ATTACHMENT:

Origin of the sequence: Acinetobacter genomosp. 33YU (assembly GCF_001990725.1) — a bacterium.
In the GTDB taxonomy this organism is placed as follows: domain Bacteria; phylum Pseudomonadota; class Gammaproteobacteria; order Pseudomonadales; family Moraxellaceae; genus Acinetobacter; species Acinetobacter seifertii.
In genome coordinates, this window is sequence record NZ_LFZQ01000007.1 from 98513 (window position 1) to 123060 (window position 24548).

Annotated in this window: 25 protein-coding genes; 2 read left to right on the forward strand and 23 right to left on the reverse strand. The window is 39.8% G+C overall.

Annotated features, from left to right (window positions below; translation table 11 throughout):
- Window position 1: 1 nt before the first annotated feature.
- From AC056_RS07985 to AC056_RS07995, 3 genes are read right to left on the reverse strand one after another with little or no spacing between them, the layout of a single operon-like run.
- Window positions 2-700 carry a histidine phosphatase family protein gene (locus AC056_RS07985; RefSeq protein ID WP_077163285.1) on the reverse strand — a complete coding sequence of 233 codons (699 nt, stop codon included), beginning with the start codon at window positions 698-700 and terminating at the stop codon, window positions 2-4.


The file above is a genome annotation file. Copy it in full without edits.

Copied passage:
Origin of the sequence: Acinetobacter genomosp. 33YU (assembly GCF_001990725.1) — a bacterium.
In the GTDB taxonomy this organism is placed as follows: domain Bacteria; phylum Pseudomonadota; class Gammaproteobacteria; order Pseudomonadales; family Moraxellaceae; genus Acinetobacter; species Acinetobacter seifertii.
In genome coordinates, this window is sequence record NZ_LFZQ01000007.1 from 98513 (window position 1) to 123060 (window position 24548).

Annotated in this window: 25 protein-coding genes; 2 read left to right on the forward strand and 23 right to left on the reverse strand. The window is 39.8% G+C overall.

Annotated features, from left to right (window positions below; translation table 11 throughout):
- Window position 1: 1 nt before the first annotated feature.
- From AC056_RS07985 to AC056_RS07995, 3 genes are read right to left on the reverse strand one after another with little or no spacing between them, the layout of a single operon-like run.
- Window positions 2-700 carry a histidine phosphatase family protein gene (locus AC056_RS07985; RefSeq protein ID WP_077163285.1) on the reverse strand — a complete coding sequence of 233 codons (699 nt, stop codon included), beginning with the start codon at window positions 698-700 and terminating at the stop codon, window positions 2-4.